Friday, November 25, 2011
Sabbat Worlds - edited by Dan Abnett
So what the hell is ‘Sabbat Worlds’ I hear you ask.
Well, gather round, make yourself comfortable and I’ll tell you. No, that’s my chair.
In it’s simplest form, the Sabbat Worlds is the name given to a small corner of the Warhammer 40K that forms the backdrop for Dan Abnett’s hugely popular Gaunt’s Ghosts series of novels. As with most things, it started small, then grew and grew, acquiring its own history, legends and heroes with each instalment – there are 14 books in the series so far (well, 15 if you count Iron Star, which was printed as a limited edition short story but is now included in this anthology), and it now stands as a fully fledged and recognised corner of the universe. Until recently it’s pretty much been Dan’s personal playground, but now he’s invited a few select friends over for literary sleepover, and the result is this anthology.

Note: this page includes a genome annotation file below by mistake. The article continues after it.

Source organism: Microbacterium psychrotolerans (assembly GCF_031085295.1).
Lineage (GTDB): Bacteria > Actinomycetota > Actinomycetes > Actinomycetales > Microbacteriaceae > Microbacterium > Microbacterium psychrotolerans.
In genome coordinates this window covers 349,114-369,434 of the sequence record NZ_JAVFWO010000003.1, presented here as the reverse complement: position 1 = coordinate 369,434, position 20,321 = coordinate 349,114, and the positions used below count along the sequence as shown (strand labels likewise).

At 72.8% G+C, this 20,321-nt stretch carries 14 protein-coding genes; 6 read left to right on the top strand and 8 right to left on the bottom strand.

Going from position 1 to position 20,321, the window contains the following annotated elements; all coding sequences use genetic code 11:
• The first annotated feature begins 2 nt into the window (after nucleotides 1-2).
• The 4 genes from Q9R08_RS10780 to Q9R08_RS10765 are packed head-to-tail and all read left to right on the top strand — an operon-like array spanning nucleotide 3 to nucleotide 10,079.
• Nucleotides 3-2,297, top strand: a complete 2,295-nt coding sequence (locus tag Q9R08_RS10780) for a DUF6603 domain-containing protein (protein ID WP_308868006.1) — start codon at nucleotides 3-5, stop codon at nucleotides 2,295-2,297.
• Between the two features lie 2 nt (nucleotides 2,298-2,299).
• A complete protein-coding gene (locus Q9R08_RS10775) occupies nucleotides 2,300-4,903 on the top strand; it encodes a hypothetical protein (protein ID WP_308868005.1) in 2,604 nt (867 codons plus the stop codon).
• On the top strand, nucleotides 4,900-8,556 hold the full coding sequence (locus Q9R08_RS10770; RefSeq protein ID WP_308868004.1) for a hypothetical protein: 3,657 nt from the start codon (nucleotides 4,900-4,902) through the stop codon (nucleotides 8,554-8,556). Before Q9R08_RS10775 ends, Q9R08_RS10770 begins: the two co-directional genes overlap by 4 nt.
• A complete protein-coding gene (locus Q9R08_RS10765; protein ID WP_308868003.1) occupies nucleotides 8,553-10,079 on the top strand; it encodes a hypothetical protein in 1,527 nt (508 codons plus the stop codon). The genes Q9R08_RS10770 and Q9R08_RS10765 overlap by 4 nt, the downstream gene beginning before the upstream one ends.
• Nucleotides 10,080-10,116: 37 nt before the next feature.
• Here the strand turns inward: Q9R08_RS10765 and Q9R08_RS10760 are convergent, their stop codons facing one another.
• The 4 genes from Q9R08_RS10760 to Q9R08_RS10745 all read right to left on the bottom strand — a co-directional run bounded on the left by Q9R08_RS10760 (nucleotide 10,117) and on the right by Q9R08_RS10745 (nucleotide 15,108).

The anthology features eight stories, and pole position goes to Apostle’s Creed by Graham McNeill.
Apostle’s Creed revisits a squadron of elite Thunderbolt fighter aces called the Apostles, who made their debut in Double Eagle back in 2004 (so long already? Where’s our sequel?). Graham’ story revolves around Larice Asche, a capable and experienced ace in her own right who’s still trying to find her place amidst the emotionally distant brotherhood of the Apostles.
With her Thunderbolt damaged in a savage dogfight, Larice is escorted to the nearest airbase by an army pilot, who she discovers is an ace in his own right. Impressed, she approaches the rest of the Apostles to put him forward as a candidate to join their ranks. But her peers know there’s a cruel but unavoidable truth that Larice has to face up to, one that she will have to confront sooner than she expects.
That journey is the crux of the story, and it works because Graham really does well to bring her character to life in such a relatively short time- by understanding her, we understand more of the campaign they are fighting and the nature of what she is -and will be- going through, which gives it a good emotional resonance. Not only that, he’s also recaptured the exhilarating feel of high speed, life or death dogfighting with a distinctly 40K flavour. And there’s plenty of it too, which is ace.